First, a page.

Archaeologists recently unearthed a curious artifact in California: An Egyptian sphinx.
Unlike the Great Sphinx of Giza, which was made of bedrock, this sphinx was made from plastic. And it wasn't carved by the ancient Egyptians, but molded by designers on the set of Cecil B. DeMille's 1923 biblical film "The Ten Commandments."
The film featured thousands of actors and actresses, and the director commissioned famed art deco designer Paul Iribe to construct an ancient Egyptian palace for the film's backdrop. Iribe's final product was the largest set design of its time and included more than 20 sphinxes.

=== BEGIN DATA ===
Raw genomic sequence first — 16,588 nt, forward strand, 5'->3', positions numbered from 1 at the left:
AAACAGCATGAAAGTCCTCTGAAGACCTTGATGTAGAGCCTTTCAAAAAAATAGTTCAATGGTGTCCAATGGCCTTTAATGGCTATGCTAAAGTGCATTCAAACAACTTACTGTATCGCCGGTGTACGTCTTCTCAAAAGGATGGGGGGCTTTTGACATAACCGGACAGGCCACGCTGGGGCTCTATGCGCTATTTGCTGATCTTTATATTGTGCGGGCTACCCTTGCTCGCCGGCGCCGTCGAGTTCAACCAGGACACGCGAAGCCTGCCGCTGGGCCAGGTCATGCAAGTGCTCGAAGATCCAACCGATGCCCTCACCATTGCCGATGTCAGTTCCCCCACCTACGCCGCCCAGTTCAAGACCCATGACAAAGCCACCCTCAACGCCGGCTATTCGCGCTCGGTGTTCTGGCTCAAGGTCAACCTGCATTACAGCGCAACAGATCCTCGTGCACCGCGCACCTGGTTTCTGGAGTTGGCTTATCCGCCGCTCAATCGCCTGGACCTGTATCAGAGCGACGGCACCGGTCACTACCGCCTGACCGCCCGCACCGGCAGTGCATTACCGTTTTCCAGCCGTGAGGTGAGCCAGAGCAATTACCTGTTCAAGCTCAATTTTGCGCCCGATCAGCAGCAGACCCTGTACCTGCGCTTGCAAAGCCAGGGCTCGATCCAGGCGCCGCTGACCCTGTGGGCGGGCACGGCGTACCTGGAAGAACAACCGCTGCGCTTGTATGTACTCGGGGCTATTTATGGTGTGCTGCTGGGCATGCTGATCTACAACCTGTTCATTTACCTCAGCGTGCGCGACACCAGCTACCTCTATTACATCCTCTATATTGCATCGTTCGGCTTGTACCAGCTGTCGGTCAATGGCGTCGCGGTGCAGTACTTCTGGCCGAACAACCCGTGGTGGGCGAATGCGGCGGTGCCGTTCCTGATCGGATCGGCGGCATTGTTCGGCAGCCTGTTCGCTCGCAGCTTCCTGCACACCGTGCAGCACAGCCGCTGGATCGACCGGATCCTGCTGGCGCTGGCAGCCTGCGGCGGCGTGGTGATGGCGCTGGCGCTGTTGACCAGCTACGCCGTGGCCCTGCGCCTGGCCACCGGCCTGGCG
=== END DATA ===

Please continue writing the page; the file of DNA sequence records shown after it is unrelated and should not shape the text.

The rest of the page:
After filming was complete, the 12-story set was too expensive to dismantle — and too valuable to leave for rival film studios to pilfer. In a move just as ambitious as his filmmaking, DeMille, who created a second version of the film in 1956, ordered the set buried at a location unknown to the public.